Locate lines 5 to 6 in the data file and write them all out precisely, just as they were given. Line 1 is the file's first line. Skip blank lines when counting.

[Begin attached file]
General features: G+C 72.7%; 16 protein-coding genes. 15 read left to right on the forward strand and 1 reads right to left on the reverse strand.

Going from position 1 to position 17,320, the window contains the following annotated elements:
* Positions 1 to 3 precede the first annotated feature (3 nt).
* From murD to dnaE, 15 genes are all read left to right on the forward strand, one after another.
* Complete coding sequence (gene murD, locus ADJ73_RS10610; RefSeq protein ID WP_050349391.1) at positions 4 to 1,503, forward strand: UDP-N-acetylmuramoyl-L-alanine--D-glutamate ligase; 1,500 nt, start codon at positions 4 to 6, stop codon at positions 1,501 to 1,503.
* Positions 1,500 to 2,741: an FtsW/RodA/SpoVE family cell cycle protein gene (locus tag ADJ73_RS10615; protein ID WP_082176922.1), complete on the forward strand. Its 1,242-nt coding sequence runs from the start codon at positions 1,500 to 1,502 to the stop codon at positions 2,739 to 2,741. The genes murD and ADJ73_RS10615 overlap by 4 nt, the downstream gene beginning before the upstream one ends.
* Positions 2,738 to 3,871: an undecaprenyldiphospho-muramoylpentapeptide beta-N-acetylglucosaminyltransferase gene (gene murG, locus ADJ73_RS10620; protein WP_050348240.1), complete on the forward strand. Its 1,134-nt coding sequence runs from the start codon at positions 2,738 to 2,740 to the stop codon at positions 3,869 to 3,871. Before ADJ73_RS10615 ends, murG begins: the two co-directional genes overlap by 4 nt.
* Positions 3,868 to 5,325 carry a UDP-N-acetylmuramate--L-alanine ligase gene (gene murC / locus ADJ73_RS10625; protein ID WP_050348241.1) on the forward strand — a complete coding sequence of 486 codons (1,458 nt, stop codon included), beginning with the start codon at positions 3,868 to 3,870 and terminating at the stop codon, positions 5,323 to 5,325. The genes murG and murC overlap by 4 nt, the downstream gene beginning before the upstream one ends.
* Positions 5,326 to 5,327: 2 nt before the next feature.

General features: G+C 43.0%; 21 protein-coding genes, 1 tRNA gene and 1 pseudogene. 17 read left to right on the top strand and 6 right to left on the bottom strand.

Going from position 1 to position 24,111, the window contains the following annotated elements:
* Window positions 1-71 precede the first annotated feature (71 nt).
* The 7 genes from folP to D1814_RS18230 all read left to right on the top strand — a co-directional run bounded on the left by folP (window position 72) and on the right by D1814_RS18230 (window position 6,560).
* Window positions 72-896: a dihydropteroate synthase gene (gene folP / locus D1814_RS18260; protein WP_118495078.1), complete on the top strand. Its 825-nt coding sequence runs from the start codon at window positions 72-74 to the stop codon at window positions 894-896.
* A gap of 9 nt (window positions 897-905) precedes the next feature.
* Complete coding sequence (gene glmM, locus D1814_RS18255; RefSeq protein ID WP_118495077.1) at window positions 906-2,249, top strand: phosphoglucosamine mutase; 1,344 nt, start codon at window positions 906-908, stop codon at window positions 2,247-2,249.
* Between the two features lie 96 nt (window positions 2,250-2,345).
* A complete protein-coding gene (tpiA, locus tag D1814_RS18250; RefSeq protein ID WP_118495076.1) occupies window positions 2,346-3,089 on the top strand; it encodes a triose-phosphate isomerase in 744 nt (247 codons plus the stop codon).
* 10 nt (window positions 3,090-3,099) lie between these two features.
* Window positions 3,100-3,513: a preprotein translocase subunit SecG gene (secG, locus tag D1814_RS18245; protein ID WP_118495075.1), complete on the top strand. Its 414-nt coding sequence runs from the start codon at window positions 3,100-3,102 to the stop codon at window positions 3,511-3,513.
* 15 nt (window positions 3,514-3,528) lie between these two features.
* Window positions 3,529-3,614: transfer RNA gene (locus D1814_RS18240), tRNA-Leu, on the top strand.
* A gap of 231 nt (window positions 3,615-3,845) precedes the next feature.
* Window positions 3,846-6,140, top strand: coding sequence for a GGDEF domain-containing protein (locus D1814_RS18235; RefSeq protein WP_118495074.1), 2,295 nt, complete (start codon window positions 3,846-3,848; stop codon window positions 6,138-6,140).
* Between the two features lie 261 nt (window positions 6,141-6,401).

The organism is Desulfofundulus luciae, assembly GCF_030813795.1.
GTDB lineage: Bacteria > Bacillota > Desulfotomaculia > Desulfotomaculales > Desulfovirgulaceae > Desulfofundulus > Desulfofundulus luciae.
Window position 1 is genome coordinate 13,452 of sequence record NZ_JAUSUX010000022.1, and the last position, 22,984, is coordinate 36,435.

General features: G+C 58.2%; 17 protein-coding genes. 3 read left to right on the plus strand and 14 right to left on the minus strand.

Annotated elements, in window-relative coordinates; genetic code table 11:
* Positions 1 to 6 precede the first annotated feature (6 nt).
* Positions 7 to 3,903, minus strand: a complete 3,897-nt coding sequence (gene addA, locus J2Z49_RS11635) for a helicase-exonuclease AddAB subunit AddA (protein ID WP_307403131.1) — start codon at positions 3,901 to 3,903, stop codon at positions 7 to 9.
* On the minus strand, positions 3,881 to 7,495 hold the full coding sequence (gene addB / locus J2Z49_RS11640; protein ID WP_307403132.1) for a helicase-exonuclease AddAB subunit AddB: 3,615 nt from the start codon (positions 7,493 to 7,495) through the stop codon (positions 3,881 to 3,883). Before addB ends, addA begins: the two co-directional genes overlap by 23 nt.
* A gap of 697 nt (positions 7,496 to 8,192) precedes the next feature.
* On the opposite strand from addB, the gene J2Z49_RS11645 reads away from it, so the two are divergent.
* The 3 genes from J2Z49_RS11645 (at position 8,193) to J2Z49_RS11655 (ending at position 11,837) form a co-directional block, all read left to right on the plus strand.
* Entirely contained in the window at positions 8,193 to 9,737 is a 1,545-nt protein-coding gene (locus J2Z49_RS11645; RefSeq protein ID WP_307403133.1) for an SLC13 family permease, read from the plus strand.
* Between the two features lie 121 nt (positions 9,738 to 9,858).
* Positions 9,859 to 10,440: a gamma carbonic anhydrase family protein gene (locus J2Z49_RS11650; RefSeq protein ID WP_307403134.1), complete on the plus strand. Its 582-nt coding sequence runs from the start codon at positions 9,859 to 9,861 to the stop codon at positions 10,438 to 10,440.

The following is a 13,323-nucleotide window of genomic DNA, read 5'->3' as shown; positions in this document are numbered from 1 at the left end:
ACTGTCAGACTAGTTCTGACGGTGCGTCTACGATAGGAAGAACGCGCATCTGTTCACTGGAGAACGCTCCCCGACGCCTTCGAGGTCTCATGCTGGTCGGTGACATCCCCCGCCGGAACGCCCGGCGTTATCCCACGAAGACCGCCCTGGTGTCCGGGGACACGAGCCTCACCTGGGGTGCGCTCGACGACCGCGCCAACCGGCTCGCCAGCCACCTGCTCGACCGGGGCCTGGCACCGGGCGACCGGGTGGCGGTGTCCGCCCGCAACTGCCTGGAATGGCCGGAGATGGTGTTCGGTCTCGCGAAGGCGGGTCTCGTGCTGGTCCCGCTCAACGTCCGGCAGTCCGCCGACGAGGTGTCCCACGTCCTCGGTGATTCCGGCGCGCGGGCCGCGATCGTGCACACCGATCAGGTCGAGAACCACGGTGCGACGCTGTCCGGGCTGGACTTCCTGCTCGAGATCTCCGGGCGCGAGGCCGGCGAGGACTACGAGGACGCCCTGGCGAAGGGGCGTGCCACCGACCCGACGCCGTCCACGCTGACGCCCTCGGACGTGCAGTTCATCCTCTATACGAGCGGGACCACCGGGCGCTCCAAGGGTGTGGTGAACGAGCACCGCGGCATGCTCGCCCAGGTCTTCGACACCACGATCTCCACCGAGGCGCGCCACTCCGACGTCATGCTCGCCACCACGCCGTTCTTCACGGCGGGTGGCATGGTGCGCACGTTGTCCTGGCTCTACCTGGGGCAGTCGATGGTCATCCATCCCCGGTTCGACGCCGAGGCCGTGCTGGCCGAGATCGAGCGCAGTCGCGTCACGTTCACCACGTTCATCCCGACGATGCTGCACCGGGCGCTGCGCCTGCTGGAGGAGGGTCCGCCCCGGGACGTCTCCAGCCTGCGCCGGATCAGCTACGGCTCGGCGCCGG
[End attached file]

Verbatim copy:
* Complete coding sequence (gene murD, locus ADJ73_RS10610; RefSeq protein ID WP_050349391.1) at positions 4 to 1,503, forward strand: UDP-N-acetylmuramoyl-L-alanine--D-glutamate ligase; 1,500 nt, start codon at positions 4 to 6, stop codon at positions 1,501 to 1,503.
* Positions 1,500 to 2,741: an FtsW/RodA/SpoVE family cell cycle protein gene (locus tag ADJ73_RS10615; protein ID WP_082176922.1), complete on the forward strand. Its 1,242-nt coding sequence runs from the start codon at positions 1,500 to 1,502 to the stop codon at positions 2,739 to 2,741. The genes murD and ADJ73_RS10615 overlap by 4 nt, the downstream gene beginning before the upstream one ends.